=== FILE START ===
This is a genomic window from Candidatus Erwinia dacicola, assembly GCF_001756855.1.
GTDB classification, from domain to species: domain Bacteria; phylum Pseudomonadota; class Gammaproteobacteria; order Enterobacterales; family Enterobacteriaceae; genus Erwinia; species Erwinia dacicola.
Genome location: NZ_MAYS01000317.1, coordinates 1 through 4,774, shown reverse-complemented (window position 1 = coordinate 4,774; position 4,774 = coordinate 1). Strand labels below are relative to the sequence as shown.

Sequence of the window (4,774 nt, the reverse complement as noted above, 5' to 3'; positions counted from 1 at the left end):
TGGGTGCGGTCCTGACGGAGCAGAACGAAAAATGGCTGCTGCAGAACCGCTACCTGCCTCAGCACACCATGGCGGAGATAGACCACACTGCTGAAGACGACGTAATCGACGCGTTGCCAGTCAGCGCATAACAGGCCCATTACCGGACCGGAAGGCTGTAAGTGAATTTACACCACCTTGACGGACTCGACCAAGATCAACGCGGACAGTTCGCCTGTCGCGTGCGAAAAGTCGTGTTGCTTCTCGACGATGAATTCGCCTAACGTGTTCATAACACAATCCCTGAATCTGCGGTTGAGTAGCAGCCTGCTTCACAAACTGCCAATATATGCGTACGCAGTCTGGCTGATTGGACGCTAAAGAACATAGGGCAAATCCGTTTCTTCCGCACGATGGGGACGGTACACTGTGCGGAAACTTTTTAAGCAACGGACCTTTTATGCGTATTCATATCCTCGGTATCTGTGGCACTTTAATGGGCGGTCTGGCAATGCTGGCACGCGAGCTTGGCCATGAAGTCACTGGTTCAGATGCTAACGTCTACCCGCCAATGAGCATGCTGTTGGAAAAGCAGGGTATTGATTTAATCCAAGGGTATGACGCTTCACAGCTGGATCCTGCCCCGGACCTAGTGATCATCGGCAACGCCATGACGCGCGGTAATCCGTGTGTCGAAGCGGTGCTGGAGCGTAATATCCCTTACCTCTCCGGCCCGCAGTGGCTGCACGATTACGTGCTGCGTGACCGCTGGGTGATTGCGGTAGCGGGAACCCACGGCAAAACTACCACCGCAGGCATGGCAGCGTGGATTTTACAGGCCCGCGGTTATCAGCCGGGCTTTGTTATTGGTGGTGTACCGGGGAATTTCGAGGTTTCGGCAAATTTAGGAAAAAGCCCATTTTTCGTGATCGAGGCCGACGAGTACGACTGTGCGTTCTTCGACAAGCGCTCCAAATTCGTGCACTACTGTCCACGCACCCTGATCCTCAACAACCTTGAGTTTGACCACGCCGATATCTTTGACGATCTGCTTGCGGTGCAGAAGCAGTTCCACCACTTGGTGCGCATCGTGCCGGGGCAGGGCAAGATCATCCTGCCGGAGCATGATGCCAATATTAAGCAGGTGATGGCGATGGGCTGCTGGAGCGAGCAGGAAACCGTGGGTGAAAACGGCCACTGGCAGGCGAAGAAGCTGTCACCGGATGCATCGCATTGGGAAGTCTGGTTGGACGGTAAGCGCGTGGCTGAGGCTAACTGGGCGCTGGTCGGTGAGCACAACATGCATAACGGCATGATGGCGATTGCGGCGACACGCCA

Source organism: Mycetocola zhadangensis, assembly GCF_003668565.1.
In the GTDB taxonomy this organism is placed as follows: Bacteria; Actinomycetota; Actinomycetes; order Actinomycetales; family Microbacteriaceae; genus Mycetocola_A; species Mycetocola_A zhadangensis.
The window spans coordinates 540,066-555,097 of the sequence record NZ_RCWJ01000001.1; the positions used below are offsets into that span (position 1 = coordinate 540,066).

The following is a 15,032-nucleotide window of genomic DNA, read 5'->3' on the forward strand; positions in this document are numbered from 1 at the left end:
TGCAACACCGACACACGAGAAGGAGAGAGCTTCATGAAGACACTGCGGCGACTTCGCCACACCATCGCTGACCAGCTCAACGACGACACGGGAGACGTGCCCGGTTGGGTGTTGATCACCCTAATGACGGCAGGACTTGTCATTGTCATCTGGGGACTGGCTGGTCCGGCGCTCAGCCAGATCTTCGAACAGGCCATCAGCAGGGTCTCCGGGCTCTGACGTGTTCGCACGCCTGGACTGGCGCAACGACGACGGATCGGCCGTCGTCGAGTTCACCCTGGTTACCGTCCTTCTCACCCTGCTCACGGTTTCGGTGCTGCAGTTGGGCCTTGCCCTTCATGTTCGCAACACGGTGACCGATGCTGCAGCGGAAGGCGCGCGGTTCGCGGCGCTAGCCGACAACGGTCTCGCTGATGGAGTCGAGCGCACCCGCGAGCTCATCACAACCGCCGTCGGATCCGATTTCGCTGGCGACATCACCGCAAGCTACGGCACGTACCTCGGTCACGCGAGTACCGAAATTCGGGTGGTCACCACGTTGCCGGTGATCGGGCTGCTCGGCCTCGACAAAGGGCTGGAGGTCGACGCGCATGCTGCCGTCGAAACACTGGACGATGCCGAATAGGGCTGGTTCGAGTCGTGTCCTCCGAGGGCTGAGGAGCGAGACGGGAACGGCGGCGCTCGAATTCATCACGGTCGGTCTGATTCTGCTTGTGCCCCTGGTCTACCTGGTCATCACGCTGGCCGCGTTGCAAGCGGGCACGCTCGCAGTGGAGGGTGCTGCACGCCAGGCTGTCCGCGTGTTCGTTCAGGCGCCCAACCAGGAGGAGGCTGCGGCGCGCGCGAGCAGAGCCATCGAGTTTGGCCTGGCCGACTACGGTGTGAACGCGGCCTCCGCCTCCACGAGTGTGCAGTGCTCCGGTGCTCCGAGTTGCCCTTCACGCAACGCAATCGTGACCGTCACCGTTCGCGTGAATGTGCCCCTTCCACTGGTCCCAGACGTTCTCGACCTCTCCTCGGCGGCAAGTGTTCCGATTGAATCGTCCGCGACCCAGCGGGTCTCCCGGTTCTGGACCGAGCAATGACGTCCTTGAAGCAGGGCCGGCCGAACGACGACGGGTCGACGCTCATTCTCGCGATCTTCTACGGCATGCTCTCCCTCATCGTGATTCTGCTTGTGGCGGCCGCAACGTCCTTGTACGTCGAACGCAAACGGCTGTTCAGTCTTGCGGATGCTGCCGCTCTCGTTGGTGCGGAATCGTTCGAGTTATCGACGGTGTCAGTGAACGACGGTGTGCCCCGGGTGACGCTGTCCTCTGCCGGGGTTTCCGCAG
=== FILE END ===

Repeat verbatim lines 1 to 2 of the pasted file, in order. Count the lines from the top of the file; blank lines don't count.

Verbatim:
This is a genomic window from Candidatus Erwinia dacicola, assembly GCF_001756855.1.
GTDB classification, from domain to species: domain Bacteria; phylum Pseudomonadota; class Gammaproteobacteria; order Enterobacterales; family Enterobacteriaceae; genus Erwinia; species Erwinia dacicola.